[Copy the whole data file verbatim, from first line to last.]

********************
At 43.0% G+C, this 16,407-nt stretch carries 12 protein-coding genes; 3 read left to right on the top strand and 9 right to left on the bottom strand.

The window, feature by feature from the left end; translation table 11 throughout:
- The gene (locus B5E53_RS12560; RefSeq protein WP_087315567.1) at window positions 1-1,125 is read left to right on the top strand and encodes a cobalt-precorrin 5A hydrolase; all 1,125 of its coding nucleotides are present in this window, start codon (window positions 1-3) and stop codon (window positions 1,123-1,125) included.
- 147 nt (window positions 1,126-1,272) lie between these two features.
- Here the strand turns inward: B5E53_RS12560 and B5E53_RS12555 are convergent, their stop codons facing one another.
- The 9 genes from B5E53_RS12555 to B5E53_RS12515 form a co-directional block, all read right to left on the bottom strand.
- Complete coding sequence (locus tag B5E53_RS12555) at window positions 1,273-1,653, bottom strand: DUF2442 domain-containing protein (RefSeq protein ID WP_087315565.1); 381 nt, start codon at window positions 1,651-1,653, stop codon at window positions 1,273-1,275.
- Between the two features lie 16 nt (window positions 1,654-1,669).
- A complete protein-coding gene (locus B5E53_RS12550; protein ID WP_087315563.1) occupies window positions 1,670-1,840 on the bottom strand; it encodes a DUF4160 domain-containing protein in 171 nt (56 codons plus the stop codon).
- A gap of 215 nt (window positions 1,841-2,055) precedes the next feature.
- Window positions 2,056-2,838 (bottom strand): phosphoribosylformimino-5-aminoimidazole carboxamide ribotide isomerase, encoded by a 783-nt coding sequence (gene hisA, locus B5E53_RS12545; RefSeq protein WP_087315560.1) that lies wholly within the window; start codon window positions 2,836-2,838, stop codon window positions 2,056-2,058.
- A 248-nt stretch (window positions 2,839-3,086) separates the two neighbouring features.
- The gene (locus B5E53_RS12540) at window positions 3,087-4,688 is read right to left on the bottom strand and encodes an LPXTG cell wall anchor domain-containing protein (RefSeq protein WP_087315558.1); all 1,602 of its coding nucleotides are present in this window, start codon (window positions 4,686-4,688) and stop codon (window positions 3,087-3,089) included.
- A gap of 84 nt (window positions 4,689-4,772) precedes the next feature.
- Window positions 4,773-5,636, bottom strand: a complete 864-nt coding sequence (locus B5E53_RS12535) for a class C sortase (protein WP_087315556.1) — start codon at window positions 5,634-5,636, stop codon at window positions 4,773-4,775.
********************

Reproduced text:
At 43.0% G+C, this 16,407-nt stretch carries 12 protein-coding genes; 3 read left to right on the top strand and 9 right to left on the bottom strand.

The window, feature by feature from the left end; translation table 11 throughout:
- The gene (locus B5E53_RS12560; RefSeq protein WP_087315567.1) at window positions 1-1,125 is read left to right on the top strand and encodes a cobalt-precorrin 5A hydrolase; all 1,125 of its coding nucleotides are present in this window, start codon (window positions 1-3) and stop codon (window positions 1,123-1,125) included.
- 147 nt (window positions 1,126-1,272) lie between these two features.
- Here the strand turns inward: B5E53_RS12560 and B5E53_RS12555 are convergent, their stop codons facing one another.
- The 9 genes from B5E53_RS12555 to B5E53_RS12515 form a co-directional block, all read right to left on the bottom strand.
- Complete coding sequence (locus tag B5E53_RS12555) at window positions 1,273-1,653, bottom strand: DUF2442 domain-containing protein (RefSeq protein ID WP_087315565.1); 381 nt, start codon at window positions 1,651-1,653, stop codon at window positions 1,273-1,275.
- Between the two features lie 16 nt (window positions 1,654-1,669).
- A complete protein-coding gene (locus B5E53_RS12550; protein ID WP_087315563.1) occupies window positions 1,670-1,840 on the bottom strand; it encodes a DUF4160 domain-containing protein in 171 nt (56 codons plus the stop codon).
- A gap of 215 nt (window positions 1,841-2,055) precedes the next feature.
- Window positions 2,056-2,838 (bottom strand): phosphoribosylformimino-5-aminoimidazole carboxamide ribotide isomerase, encoded by a 783-nt coding sequence (gene hisA, locus B5E53_RS12545; RefSeq protein WP_087315560.1) that lies wholly within the window; start codon window positions 2,836-2,838, stop codon window positions 2,056-2,058.
- A 248-nt stretch (window positions 2,839-3,086) separates the two neighbouring features.
- The gene (locus B5E53_RS12540) at window positions 3,087-4,688 is read right to left on the bottom strand and encodes an LPXTG cell wall anchor domain-containing protein (RefSeq protein WP_087315558.1); all 1,602 of its coding nucleotides are present in this window, start codon (window positions 4,686-4,688) and stop codon (window positions 3,087-3,089) included.
- A gap of 84 nt (window positions 4,689-4,772) precedes the next feature.
- Window positions 4,773-5,636, bottom strand: a complete 864-nt coding sequence (locus B5E53_RS12535) for a class C sortase (protein WP_087315556.1) — start codon at window positions 5,634-5,636, stop codon at window positions 4,773-4,775.